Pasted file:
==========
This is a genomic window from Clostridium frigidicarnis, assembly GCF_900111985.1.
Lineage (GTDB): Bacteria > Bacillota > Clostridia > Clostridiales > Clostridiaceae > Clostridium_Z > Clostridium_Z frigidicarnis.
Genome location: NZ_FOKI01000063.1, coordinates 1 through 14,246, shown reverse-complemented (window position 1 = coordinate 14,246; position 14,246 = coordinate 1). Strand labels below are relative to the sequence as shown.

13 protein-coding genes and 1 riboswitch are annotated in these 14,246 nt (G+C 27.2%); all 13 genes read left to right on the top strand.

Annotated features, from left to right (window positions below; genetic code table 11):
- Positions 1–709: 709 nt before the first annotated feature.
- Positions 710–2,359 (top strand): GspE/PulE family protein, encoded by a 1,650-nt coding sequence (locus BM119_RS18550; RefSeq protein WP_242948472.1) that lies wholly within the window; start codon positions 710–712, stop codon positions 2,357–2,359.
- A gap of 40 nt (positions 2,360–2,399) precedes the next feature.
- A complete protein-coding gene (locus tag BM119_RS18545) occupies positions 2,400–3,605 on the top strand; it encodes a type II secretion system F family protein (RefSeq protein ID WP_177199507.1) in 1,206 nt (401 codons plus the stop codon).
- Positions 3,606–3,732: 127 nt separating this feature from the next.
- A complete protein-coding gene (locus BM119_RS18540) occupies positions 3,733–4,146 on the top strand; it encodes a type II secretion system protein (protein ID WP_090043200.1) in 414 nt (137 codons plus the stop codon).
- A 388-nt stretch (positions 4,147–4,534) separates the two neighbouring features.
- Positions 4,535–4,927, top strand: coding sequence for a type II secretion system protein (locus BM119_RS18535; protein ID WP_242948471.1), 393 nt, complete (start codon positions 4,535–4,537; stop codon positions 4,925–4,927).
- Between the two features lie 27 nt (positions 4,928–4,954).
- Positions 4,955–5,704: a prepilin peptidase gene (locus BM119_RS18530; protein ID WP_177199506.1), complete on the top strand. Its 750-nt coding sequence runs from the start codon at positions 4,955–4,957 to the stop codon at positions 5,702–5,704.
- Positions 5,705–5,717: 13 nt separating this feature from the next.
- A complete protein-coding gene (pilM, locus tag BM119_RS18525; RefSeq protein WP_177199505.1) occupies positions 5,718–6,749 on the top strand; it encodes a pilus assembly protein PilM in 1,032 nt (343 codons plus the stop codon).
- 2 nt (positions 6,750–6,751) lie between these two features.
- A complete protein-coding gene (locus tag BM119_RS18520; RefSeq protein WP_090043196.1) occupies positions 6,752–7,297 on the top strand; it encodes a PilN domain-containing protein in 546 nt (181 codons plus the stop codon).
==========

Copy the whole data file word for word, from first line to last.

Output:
This is a genomic window from Clostridium frigidicarnis, assembly GCF_900111985.1.
Lineage (GTDB): Bacteria > Bacillota > Clostridia > Clostridiales > Clostridiaceae > Clostridium_Z > Clostridium_Z frigidicarnis.
Genome location: NZ_FOKI01000063.1, coordinates 1 through 14,246, shown reverse-complemented (window position 1 = coordinate 14,246; position 14,246 = coordinate 1). Strand labels below are relative to the sequence as shown.

13 protein-coding genes and 1 riboswitch are annotated in these 14,246 nt (G+C 27.2%); all 13 genes read left to right on the top strand.

Annotated features, from left to right (window positions below; genetic code table 11):
- Positions 1–709: 709 nt before the first annotated feature.
- Positions 710–2,359 (top strand): GspE/PulE family protein, encoded by a 1,650-nt coding sequence (locus BM119_RS18550; RefSeq protein WP_242948472.1) that lies wholly within the window; start codon positions 710–712, stop codon positions 2,357–2,359.
- A gap of 40 nt (positions 2,360–2,399) precedes the next feature.
- A complete protein-coding gene (locus tag BM119_RS18545) occupies positions 2,400–3,605 on the top strand; it encodes a type II secretion system F family protein (RefSeq protein ID WP_177199507.1) in 1,206 nt (401 codons plus the stop codon).
- Positions 3,606–3,732: 127 nt separating this feature from the next.
- A complete protein-coding gene (locus BM119_RS18540) occupies positions 3,733–4,146 on the top strand; it encodes a type II secretion system protein (protein ID WP_090043200.1) in 414 nt (137 codons plus the stop codon).
- A 388-nt stretch (positions 4,147–4,534) separates the two neighbouring features.
- Positions 4,535–4,927, top strand: coding sequence for a type II secretion system protein (locus BM119_RS18535; protein ID WP_242948471.1), 393 nt, complete (start codon positions 4,535–4,537; stop codon positions 4,925–4,927).
- Between the two features lie 27 nt (positions 4,928–4,954).
- Positions 4,955–5,704: a prepilin peptidase gene (locus BM119_RS18530; protein ID WP_177199506.1), complete on the top strand. Its 750-nt coding sequence runs from the start codon at positions 4,955–4,957 to the stop codon at positions 5,702–5,704.
- Positions 5,705–5,717: 13 nt separating this feature from the next.
- A complete protein-coding gene (pilM, locus tag BM119_RS18525; RefSeq protein WP_177199505.1) occupies positions 5,718–6,749 on the top strand; it encodes a pilus assembly protein PilM in 1,032 nt (343 codons plus the stop codon).
- 2 nt (positions 6,750–6,751) lie between these two features.
- A complete protein-coding gene (locus tag BM119_RS18520; RefSeq protein WP_090043196.1) occupies positions 6,752–7,297 on the top strand; it encodes a PilN domain-containing protein in 546 nt (181 codons plus the stop codon).